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Monday, March 31, 2008

People with schizophrenia may have the disease because they are unlucky enough to end up with an extremely rare combination of genes,

Rare gene
defects might add up to schizophrenia
18:03 27 March 2008
NewScientist.com news service
Ewen Callaway

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Jack McClellan, University of Washington
Daniel Weinberger, National Institute of Mental Health
Schizophrenia, Royal College of Physiatrists
People with schizophrenia may have the disease because they are unlucky enough to end up with an extremely rare combination of genes, according to a genetic study of the devastating illness.

The comparison of schizophrenics and healthy people reveals that the former are far likelier to possess extremely rare gene mutations. It is these mutations, the researchers hypothesise, that underlie many cases of schizophrenia.

About 1% of people suffer from the disease, which typically hits people in their twenties.

"It may well be that some substantial portion of cases comes by rare events – each one is unique. If you collectively add them together, it can explain a large percentage of the disorder," says Jack McClellan, a psychiatrist at the University of Washington in Seattle, who led the study.

Many of the schizophrenia-linked mutations occurred in genes linked to brain development. These might provide the best targets for drug therapies to aim at, he says.

Genetic glitches
Like most mental illnesses, no single genetic mutation sparks schizophrenia, but studies of families hint that genes play a large part. For instance, if one identical twin has the disease, the other has about a 50/50 chance of also developing schizophrenia.

Most researchers think that schizophrenia is caused by lots of gene mutations that are relatively common among humans. By itself, a single mutation plays a bit part in the disease. Together, many of these mutations add up to schizophrenia.

As an alternative explanation, McClellan's team tested whether extremely rare mutations might cause the illness. His team looked at genetic changes called duplications and deletions, where large swaths of DNA are either missing or repeated in the genome of a single person or family.

Among the 150 schizophrenics and 268 healthy people McClellan's team studied, schizophrenics were three times likelier than healthy people to have such genetic glitches.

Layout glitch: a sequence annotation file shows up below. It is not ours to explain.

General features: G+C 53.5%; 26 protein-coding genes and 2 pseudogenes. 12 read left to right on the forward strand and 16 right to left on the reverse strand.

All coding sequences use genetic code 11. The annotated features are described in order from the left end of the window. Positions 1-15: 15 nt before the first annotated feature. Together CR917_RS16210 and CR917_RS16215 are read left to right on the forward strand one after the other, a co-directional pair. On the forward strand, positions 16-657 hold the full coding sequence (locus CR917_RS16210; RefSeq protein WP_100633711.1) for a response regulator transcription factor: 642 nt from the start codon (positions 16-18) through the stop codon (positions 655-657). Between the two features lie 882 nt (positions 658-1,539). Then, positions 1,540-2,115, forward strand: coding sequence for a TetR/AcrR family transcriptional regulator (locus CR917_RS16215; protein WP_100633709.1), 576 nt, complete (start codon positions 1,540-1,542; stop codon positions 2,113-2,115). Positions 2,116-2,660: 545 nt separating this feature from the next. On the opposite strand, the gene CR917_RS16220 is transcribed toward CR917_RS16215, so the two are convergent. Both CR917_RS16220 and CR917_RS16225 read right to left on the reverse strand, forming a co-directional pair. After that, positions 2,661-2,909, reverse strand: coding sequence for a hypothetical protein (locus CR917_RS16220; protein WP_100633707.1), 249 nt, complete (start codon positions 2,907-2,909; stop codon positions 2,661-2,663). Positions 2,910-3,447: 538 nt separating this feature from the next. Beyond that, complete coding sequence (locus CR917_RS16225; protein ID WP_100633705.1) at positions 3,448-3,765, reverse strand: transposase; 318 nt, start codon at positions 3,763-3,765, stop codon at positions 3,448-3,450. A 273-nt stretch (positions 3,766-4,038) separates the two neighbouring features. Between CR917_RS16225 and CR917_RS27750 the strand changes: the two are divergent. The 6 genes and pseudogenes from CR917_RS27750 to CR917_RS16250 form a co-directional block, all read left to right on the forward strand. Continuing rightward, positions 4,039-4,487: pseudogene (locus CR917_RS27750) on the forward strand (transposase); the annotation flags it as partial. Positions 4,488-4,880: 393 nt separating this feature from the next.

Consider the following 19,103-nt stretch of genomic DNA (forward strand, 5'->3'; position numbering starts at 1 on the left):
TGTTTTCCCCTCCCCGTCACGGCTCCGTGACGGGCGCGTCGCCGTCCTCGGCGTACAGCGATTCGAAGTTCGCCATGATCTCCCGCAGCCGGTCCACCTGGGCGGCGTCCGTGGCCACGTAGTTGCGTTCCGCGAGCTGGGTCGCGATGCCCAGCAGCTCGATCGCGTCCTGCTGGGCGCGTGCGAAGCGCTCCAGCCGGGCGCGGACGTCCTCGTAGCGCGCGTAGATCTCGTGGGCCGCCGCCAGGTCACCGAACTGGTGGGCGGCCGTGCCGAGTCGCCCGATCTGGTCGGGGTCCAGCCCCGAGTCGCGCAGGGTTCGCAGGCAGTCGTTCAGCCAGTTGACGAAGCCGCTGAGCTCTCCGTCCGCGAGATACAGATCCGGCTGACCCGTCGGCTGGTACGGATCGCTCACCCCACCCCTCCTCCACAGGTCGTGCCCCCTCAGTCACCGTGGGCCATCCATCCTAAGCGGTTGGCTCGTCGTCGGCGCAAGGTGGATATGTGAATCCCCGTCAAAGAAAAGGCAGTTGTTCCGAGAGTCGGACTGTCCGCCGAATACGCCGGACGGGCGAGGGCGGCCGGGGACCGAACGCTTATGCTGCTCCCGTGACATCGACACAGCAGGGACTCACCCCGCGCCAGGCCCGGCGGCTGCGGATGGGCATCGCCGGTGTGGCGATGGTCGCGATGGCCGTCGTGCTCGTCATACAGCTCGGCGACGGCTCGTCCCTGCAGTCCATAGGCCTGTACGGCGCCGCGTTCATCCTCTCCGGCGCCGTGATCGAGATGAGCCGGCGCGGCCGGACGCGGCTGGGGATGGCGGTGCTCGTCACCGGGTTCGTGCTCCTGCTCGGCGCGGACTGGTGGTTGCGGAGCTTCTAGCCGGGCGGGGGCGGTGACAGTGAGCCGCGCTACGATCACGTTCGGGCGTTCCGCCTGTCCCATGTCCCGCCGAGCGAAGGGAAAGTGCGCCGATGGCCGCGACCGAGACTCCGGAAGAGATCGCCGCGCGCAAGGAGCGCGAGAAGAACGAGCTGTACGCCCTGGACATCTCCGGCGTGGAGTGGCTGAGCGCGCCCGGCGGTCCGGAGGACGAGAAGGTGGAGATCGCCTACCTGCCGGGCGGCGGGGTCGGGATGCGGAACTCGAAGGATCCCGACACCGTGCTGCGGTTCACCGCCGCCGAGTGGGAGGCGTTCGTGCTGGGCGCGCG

Five percent of healthy people had very rare deletions or duplications in their DNA, while 15% of schizophrenia patients had such mutations. The difference was even more striking among a second group of patients, who developed schizophrenia as children – a full 20% possessed rare gene deletions or duplications.

'Crossword puzzle'
Many of the mutations occurred in genes linked to brain development, a likely culprit for the disease. "A lot of them help regulate how neurons get from point A to point B over time," McClellan says.

Individual mutations might contribute to schizophrenia and other mental illness, but proving a cause-effect relationship in a single patient is nearly impossible, says Daniel Weinberger, a schizophrenia expert at the National Institute of Mental Health in Bethesda, Maryland.

"Changes in the genome found in only a single individual, are difficult to establish as pathogenic factors," he says.

However, Ben Packard, a geneticist at the University of Edinburgh, says the study agrees with recent findings that rare gene deletions and duplications might cause autism.

Homing in on such mutations in schizophrenia patients should offer quick insights into more general causes of the disease, McClellan says. The mutations could hit many of the same genes, he says. "It's like solving a crossword puzzle. You have to get one letter first."

Journal reference: Science (DOI: 10.1126/science.1155174

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